My rating: 3 of 5 stars



    

Comments

  1. this sounds a bit confusing, but i gather he's a pretty good writer... Wiki says he has a masters in English Lit from Stanford...

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    1. He is a good writer. In this case, I think he just needed a better editor. (I speak as the wife of an editor, of course!)

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  2. Wow, five points of view would bug me I think. I think I'll stick to reading A Gentleman in Moscow first.

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  3. Oh, oh...I just bought this one last week and it's a long one. I hope I have better luck with it than you had, but yours is not the first rather negative review of the book I've read in the last few days. I probably won't read it until sometime in the first quarter of 2022.

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    1. I finished reading it a couple of weeks ago and initially rated it four stars, but the more I thought about it, the more certain things about it annoyed me and I ended up reducing the rating. I hope you like it better than I did. I'll look forward to reading your thoughts on it next year.

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  4. Oh, I'm sorry you weren't as taken with this one as I was. I liked the characters a lot, just as I liked the central character of Gentleman in Moscow.

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    1. I initially liked the brothers until they began to irritate me and I had a lot of sympathy for Woolly. I wanted him to be happy. But Duchess, no. I disliked him from the get-go.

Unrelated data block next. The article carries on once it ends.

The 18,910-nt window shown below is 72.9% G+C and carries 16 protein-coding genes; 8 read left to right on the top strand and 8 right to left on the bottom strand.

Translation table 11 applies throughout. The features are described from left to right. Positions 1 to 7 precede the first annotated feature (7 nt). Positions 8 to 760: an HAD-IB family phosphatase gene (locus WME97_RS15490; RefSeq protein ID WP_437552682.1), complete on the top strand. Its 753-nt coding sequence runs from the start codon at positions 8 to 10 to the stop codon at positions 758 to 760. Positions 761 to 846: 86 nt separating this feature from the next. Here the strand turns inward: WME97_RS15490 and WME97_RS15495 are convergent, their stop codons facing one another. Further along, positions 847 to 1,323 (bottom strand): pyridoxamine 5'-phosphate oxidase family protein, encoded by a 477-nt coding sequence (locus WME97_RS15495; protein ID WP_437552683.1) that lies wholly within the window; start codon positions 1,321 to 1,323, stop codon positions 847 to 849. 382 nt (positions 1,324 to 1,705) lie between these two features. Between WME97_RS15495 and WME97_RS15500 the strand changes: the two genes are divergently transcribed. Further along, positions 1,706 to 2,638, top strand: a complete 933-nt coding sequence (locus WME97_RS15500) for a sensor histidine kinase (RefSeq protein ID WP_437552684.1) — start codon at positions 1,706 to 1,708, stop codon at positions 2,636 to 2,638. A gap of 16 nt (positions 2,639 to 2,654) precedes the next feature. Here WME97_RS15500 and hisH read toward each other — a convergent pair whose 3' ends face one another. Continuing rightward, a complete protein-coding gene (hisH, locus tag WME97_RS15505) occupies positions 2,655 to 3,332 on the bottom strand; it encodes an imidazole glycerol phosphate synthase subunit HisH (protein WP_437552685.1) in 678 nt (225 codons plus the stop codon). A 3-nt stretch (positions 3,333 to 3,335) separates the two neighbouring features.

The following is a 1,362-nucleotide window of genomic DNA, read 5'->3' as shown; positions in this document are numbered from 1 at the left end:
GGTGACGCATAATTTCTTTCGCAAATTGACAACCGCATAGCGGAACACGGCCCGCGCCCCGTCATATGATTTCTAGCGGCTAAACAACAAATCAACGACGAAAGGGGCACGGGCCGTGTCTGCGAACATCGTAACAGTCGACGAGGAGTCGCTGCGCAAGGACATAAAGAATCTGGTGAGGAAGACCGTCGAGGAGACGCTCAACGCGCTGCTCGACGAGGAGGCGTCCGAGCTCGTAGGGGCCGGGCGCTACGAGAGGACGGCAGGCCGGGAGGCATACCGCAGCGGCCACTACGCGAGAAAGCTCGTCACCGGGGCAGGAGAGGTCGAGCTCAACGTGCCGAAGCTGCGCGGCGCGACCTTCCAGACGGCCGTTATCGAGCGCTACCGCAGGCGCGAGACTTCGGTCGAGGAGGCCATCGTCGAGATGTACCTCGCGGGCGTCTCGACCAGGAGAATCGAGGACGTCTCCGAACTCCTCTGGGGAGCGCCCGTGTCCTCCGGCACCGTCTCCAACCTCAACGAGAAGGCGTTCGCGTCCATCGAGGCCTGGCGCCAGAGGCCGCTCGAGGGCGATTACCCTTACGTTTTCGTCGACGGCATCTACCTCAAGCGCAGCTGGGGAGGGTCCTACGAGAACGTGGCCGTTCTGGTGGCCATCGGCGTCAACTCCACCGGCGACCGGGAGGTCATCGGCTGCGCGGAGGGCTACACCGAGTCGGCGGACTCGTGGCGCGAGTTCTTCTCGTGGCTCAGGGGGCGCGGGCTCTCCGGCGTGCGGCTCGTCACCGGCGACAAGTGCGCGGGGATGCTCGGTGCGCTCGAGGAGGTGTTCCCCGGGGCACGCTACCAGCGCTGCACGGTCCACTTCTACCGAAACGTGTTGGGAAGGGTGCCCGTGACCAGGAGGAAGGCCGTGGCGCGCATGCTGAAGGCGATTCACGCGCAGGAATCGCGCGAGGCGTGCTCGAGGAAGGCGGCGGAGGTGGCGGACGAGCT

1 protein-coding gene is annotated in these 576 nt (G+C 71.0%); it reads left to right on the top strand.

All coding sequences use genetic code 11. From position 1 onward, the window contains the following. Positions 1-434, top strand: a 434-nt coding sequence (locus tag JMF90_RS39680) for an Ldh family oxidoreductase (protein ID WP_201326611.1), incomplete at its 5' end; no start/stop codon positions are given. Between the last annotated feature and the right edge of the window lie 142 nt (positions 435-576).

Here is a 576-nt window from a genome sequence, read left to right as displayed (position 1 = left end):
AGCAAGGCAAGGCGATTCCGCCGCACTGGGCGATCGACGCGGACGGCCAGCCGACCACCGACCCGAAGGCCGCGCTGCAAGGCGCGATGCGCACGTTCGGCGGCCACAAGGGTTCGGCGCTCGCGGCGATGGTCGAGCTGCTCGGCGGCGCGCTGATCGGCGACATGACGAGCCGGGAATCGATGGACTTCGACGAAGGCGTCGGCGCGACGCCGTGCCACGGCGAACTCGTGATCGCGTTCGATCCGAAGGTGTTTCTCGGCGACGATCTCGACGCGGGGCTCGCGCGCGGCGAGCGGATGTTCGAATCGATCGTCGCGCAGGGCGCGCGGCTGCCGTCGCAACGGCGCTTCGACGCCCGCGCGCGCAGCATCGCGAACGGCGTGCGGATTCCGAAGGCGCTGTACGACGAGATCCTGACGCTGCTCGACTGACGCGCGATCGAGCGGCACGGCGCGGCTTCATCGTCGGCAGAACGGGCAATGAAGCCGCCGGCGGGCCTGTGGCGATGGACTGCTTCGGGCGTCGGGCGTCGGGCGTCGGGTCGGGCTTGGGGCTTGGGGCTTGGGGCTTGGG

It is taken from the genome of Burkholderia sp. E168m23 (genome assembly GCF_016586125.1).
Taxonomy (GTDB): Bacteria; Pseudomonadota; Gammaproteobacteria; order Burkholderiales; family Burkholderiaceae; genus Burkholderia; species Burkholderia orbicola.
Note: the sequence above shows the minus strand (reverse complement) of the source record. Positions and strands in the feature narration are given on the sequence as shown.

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  5. A Gentleman in Moscow is one of my favorite books, but I'm not sure I even want to read this one. The plot just doesn't appeal to me.

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    1. I thought it appealed to me, but after reading, I was just the tiniest bit disappointed.

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  6. Oh no, I so respect your opinion - sorry it wasn't a winner. I rarely buy a hardcover but, I purchased this one and was hoping to start it after Thanksgiving. Have a nice Thanksgiving Dorothy.

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    1. Don't let my review discourage you. Many readers have loved the book. Perhaps you will, too. And a happy Thanksgiving to you, too.

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  7. I've been seeing this book all over the place, and I was tempted, but your review has tempered my enthusiasm. You mention several things that not only irritate you, but they also irritate me. With the stacks of books around me waiting to be read, I think I'm going to give this one a miss. Thanks for your review.

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    1. You are welcome, although I always regret if I discourage anyone from reading a particular book. Reading is such a personal thing and often things that other people love I hate and vice versa.